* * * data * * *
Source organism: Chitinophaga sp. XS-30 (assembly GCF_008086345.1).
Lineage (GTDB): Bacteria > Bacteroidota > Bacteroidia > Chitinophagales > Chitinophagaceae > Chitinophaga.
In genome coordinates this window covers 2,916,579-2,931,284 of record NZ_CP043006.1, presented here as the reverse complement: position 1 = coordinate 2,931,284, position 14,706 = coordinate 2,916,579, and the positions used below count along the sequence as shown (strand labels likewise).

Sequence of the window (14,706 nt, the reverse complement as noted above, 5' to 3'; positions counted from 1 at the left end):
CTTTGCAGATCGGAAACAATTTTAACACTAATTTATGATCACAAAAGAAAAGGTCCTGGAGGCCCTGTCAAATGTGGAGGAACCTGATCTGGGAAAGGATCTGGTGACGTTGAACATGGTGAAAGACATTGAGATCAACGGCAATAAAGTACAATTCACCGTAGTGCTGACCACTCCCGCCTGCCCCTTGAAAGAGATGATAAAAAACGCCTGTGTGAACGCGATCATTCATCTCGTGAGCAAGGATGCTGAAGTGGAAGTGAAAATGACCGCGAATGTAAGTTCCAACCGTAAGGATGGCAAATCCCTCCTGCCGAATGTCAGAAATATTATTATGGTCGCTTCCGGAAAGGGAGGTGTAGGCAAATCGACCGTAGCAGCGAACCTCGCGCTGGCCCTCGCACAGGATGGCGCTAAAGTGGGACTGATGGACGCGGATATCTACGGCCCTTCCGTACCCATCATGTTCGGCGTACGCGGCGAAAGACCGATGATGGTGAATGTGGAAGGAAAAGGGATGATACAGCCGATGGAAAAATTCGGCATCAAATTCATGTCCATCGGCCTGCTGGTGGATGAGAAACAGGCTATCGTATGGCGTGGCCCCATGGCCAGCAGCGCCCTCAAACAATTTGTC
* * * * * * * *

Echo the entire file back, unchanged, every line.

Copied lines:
Source organism: Chitinophaga sp. XS-30 (assembly GCF_008086345.1).
Lineage (GTDB): Bacteria > Bacteroidota > Bacteroidia > Chitinophagales > Chitinophagaceae > Chitinophaga.
In genome coordinates this window covers 2,916,579-2,931,284 of record NZ_CP043006.1, presented here as the reverse complement: position 1 = coordinate 2,931,284, position 14,706 = coordinate 2,916,579, and the positions used below count along the sequence as shown (strand labels likewise).

Sequence of the window (14,706 nt, the reverse complement as noted above, 5' to 3'; positions counted from 1 at the left end):
CTTTGCAGATCGGAAACAATTTTAACACTAATTTATGATCACAAAAGAAAAGGTCCTGGAGGCCCTGTCAAATGTGGAGGAACCTGATCTGGGAAAGGATCTGGTGACGTTGAACATGGTGAAAGACATTGAGATCAACGGCAATAAAGTACAATTCACCGTAGTGCTGACCACTCCCGCCTGCCCCTTGAAAGAGATGATAAAAAACGCCTGTGTGAACGCGATCATTCATCTCGTGAGCAAGGATGCTGAAGTGGAAGTGAAAATGACCGCGAATGTAAGTTCCAACCGTAAGGATGGCAAATCCCTCCTGCCGAATGTCAGAAATATTATTATGGTCGCTTCCGGAAAGGGAGGTGTAGGCAAATCGACCGTAGCAGCGAACCTCGCGCTGGCCCTCGCACAGGATGGCGCTAAAGTGGGACTGATGGACGCGGATATCTACGGCCCTTCCGTACCCATCATGTTCGGCGTACGCGGCGAAAGACCGATGATGGTGAATGTGGAAGGAAAAGGGATGATACAGCCGATGGAAAAATTCGGCATCAAATTCATGTCCATCGGCCTGCTGGTGGATGAGAAACAGGCTATCGTATGGCGTGGCCCCATGGCCAGCAGCGCCCTCAAACAATTTGTC